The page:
James Sept-Oct 2021 web - Flipbook - Page 61
“In a Georgia Planning Association
presentation, an urban planner from
Savannah specifically criticized
Atlanta and Sandy Springs. So both
cities should be on high alert.”
Any of these things can be done now, as a zoning
variance, but that requires the property owner to start by
going before the local Neighborhood Planning Unit (NPU)
and “selling” their neighbors on why the proposed change
is good for the neighborhood. So why create these blanket permissions? Obviously, the reason is to force these
changes into neighborhoods that don’t want them.
That’s the substance of what the urbanists want. The
process by which they’re pursuing it is deceitful.
First, they pretend that it’s about “affordable housing.”
Everybody’s for that, but these proposals are not about
housing. They’re about zoning.
Second, when Atlanta’s mayor backed off of these proposals after receiving too much pushback from Northside
and Southwest Atlanta homeowners, Tim Keane, the
Commissioner of Planning, promised to remove them from
the (supposedly routine) update of the Comprehensive Development Plan (CDP) which is currently moving through
the process of adoption. They did, but only moved them to
the Appendix, reworded some to appear more innocent,
and promised in writing to keep pushing for them!
Then, without any warning, Councilman Amir Farokhi
introduced legislation, with a disguised title, for an unprecedented mass rezoning of 2,200 residential parcels
all over the city from single-family to multi-family. What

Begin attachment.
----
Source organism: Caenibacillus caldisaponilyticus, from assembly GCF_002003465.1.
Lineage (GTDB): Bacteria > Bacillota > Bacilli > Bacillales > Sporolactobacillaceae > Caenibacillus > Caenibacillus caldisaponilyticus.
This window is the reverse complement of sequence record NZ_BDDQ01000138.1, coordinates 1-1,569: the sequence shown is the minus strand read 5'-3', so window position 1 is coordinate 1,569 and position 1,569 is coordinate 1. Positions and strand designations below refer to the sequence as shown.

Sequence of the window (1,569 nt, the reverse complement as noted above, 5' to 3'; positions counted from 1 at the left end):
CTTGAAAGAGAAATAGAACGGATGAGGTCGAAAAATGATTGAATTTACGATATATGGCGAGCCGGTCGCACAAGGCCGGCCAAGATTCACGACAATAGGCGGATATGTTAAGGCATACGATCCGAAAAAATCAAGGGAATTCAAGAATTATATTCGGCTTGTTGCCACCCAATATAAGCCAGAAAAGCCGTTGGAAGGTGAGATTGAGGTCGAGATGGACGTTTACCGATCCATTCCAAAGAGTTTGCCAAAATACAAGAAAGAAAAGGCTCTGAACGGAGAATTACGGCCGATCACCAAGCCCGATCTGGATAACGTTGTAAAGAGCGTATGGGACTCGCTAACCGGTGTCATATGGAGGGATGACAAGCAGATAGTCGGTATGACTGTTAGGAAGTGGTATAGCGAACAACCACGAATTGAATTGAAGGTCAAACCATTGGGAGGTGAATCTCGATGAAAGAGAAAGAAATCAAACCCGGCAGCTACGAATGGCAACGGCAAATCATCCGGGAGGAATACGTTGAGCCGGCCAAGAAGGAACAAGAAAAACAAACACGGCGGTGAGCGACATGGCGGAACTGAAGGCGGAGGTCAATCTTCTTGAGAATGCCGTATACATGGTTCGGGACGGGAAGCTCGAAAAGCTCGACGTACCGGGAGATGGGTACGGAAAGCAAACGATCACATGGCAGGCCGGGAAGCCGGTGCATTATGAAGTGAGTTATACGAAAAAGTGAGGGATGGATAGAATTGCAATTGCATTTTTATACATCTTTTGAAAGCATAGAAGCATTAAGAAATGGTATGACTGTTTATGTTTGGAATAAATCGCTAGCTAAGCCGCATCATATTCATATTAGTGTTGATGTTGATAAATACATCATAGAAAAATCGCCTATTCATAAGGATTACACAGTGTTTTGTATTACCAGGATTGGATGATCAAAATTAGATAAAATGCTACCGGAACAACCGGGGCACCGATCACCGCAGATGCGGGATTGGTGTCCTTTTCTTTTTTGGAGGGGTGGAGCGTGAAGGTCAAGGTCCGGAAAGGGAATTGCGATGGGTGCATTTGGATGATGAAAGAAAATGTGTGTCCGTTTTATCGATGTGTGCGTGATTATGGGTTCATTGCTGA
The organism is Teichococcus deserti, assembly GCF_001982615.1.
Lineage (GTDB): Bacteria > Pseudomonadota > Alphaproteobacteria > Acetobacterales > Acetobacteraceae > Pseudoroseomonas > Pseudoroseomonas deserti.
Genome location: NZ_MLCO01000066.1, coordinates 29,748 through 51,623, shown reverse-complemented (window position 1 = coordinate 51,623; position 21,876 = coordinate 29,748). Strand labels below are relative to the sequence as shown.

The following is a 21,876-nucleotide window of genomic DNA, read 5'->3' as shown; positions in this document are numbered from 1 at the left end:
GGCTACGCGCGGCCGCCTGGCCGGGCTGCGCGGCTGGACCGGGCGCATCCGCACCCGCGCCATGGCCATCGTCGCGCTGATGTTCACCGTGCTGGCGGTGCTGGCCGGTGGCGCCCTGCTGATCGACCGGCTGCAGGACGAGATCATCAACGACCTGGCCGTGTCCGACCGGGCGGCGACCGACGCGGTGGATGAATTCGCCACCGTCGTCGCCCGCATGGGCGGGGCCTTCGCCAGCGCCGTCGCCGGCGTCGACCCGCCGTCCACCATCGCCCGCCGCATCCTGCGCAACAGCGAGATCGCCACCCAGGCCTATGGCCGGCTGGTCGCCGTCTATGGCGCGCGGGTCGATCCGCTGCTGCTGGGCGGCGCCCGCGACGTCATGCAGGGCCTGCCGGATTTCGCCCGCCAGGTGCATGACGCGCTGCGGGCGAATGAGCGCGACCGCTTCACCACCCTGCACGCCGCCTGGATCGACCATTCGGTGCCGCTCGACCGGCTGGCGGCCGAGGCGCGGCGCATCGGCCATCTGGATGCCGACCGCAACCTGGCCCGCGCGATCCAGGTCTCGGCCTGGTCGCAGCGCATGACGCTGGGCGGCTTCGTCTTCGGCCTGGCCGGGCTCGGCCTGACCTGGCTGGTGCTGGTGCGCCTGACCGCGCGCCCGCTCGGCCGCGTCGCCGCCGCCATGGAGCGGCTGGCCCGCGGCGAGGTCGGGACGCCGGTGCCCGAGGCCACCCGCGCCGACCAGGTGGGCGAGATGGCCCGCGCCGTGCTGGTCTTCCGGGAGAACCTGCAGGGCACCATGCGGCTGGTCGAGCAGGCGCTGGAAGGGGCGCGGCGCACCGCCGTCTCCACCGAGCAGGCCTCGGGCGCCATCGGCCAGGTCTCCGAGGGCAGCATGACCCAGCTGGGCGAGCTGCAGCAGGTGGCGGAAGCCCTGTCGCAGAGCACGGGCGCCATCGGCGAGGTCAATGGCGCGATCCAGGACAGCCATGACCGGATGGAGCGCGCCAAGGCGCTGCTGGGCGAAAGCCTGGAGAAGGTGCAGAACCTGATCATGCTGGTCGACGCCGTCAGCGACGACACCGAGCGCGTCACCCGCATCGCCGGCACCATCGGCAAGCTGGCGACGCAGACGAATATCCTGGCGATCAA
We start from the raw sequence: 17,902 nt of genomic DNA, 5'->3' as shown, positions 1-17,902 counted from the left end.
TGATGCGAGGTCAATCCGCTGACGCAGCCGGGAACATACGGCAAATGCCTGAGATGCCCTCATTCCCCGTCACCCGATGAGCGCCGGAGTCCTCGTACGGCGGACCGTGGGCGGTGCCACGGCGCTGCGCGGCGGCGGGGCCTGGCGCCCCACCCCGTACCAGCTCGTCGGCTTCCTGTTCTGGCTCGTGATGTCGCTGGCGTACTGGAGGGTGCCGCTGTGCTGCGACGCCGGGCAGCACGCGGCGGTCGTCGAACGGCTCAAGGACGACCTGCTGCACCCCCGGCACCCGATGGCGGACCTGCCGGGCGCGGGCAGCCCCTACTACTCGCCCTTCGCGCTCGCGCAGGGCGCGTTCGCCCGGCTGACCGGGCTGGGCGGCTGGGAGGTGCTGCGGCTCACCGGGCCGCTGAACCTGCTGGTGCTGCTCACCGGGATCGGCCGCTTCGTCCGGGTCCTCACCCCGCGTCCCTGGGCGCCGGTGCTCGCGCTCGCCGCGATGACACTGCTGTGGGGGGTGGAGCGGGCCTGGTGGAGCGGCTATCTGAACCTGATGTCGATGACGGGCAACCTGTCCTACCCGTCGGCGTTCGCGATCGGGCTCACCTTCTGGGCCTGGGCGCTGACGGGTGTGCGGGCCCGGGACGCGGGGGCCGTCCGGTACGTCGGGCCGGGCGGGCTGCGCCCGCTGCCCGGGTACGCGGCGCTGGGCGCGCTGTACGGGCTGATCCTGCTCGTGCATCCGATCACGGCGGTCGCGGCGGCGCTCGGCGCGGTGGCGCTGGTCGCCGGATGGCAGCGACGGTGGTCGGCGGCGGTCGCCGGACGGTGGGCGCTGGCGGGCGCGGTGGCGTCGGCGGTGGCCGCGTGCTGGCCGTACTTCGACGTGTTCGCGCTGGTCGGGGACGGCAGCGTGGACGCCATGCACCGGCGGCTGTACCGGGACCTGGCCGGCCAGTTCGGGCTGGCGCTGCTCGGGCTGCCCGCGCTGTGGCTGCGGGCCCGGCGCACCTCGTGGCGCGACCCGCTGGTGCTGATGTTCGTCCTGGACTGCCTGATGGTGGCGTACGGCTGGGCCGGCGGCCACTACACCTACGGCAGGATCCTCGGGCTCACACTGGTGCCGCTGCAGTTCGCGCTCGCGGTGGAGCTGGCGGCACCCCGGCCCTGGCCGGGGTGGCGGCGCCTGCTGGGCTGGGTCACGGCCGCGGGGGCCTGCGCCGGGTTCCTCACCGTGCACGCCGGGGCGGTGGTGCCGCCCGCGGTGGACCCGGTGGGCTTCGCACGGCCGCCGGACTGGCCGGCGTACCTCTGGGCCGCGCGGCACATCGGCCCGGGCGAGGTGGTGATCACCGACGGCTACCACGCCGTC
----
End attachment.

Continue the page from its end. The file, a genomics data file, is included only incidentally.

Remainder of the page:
this would do to an old historic neighborhood Ansley
Park, for example, would be to allow 5,700 apartment/
condo units on lots currently occupied by 118 single-family homes. This is what the city urbanists call “gentle and
subtle” changes. This legislation, and the accompanying
CDP changes, have sparked a firestorm of neighborhood
protests, including 1,000-plus opposition phone calls to a
constituent hot line. But as of this writing, this legislation
is still moving along.
Zoning protects all homeowners. This fight is the urban
theoreticians against the homeowners. Mayor Keisha
Lance Bottoms has backed off her original proposal, and
leading mayoral candidates Felicia Moore and Kasim Reed
have both spoken against it. Now, during an election year,
most of the Atlanta City Council members seem unenthusiastic— at least until after the 2021 November election.
So why pursue it? At least three reasons: first, the urbanists have an insatiable desire for density (their target:
10,000 people per square mile, tripling the current density); second, developers, already circling neighborhoods,
sense enormous profit opportunities; and third, the most
insidious of all reasons, some politicians want to keep
trying to divide Atlanta by race.
The Bottoms administration sought advice from Dan
Parolek, a University of California, Berkeley urbanist,
on a strategy to abolish SFZ, including things like the
“right words” to use when selling the idea to Atlantans.
He recommended, for example, “Avoid conversations
about increasing density. I often recommend that we
stop using the scary “D” word because you will never
convince any neighborhood that increasing density is a
good thing for their neighborhood. Consider terms such
as housing diversity and housing choices rather than
density.” In other words, he advises, lie to neighborhoods
about what you are doing.
There is movement at the federal level as well. Originally, as part of Biden’s $1 trillion dollar infrastructure bill,
there was a provision to limit single family zoning and
allow multi-family apartment buildings to be built next to
a traditional house. That provision appears to have been
removed, but who knows for sure because the Senate
passed the bill before it was completely written. If not in
this legislation, there is talk of inserting it in the yet-tocome $3.5 trillion dollar bill.
This is a nationwide effort, supported by President
Biden and his urbanist administration.
Watch out! It may be coming to your community. If so,
know it will come by misinformation and stealth.
Atlanta businessman Bob Irvin was the GOP minority leader of the state
House of Representatives from 1994-2000 and a former board member of
Common Cause Georgia. His wife Lynn is a community activist.
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